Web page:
Earlier this month we lost Jill Saward, one of the vociferous and determined campaigners for the rights of victims of sexual assault. Jill was the 21 year-old daughter of a vicar when she was raped by intruders in their Ealing vicarage home in 1986. Jill’s courage and persistence was instrumental in bringing about important cages to the way rape is prosecuted in this country.
Rape is still underreported and far too many women (and some men) suffer in silence but things have improved since the 1980s. In the 19th century rape and sexual assault were just as hard to prove but in addition women and girls were hamstrung by the prevailing patriarchal philosophy that saw women as inferior and subject to the care and ‘protection’ of men.
When the courts did act on rape it was often in reaction to the sexual assault of young girls and women of the middle-class; poor working-class girls were not often protected by the law even after the death penalty was removed from rape after 1841.
So when a foreigner – a lascar sailor named ‘John Williams’ – was set in the dock at Worship Street for committing a ‘daring outrage’, I was not surprised to learn that his victim was only 14.
Catherine Mather (a ‘remarkably fine and sedate-looking little girl’) was walking with her father to visit her grandmother, who lived near Hackney Downs. As they passed the Downs her father (a dissenting minister who kept a house at Welbeck Street, Cavendish Square) stopped for a moment while she carried on.
I think what happened next would be every parent’s nightmare.
As she turned a corner and went up a lane she was now out of sight of her father. There she saw a young man who had the appearance of a lascar, south east Asian sailors who had made their homes in several English cities, London and Liverpool in particular.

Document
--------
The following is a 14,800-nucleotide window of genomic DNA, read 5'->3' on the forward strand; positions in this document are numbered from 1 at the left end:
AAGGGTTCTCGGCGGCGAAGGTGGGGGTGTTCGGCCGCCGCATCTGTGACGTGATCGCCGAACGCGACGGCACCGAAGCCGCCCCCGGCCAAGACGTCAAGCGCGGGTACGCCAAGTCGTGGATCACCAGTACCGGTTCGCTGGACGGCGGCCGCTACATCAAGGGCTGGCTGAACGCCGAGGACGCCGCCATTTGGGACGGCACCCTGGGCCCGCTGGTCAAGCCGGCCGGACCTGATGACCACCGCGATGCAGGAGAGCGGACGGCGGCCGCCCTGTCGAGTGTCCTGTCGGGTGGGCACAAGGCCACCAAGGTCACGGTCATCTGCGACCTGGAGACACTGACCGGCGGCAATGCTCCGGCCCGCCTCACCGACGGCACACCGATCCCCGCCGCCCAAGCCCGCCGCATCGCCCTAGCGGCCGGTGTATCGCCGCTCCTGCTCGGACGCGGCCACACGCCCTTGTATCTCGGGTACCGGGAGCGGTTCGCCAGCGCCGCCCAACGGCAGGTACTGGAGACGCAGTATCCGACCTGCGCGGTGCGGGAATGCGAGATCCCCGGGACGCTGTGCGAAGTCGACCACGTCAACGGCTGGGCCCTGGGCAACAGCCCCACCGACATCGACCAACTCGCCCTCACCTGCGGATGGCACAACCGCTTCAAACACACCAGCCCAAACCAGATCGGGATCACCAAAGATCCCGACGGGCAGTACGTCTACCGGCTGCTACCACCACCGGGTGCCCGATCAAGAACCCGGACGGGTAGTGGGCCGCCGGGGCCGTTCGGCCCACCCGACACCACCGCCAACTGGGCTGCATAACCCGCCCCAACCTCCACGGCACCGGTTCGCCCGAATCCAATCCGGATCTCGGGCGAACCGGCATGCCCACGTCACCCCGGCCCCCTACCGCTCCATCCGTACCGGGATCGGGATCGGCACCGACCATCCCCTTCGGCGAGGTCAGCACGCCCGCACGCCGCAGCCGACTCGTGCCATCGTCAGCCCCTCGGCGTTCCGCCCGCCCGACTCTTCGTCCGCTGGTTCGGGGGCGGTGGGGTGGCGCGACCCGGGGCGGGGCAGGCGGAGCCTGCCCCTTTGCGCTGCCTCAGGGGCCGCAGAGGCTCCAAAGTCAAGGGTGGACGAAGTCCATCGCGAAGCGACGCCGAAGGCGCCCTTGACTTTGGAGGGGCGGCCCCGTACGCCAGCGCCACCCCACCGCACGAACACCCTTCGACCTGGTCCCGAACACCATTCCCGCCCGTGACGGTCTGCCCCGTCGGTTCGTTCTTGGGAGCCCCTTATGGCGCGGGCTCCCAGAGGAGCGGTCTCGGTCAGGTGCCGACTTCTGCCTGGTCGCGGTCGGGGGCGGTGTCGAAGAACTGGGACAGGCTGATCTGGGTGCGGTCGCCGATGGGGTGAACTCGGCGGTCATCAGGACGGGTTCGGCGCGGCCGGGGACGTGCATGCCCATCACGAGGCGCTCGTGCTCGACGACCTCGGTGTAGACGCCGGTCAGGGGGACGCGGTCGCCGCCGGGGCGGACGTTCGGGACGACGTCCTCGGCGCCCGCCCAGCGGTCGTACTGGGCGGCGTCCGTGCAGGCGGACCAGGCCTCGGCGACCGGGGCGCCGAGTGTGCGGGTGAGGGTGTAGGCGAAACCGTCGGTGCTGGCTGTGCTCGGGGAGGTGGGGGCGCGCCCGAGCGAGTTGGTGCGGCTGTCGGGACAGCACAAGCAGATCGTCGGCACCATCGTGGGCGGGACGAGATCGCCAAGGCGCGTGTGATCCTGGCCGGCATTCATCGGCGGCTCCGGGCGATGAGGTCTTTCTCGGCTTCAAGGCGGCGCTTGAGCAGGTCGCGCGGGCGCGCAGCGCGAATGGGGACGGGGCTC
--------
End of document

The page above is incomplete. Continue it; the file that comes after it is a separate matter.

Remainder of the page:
Williams was eating from a biscuit and as Catherine approached he held out his hand and offered her some of his meal. ‘Will you have a bit?’ he asked. But before she could refuse he grabbed at her, threw her to the ground and thrust his hand up her skirts.
This was the evidence Catherine gave in court while her father stood watching her. It must have taken great maturity for the young girl to compose herself, and this was not lost on the court reporter.
Williams then attempted ‘further indecencies’ which Catherine managed to resist by ‘seizing his long black hair with one hand, and his hairy lip with the other’. He bit her but she held on long enough for her father to catch up and help. She rushed off to find a policemen while the Reverend tussled with her attacker.
In court Rev. Mather (as a member of a dissenting church) refused to swear on the Bible and so was unable to give his version; the sailor tried to pretend he spoke no English and so couldn’t understand what he was charged with. Catherine was very clear that he had addressed her in English by the Downs and the court believed her.
Williams was indicted for assault with intent to have carnal knowledge of Catherine and appeared at the Old Bailey on 4 February 1850. In common with reporting of cases of a sexual nature the Proceedings merely relates the charge, the verdict (guilty) and the sentence. Williams was sent to prison for 6 months.
[from The Morning Post, Wednesday, January 23, 1850]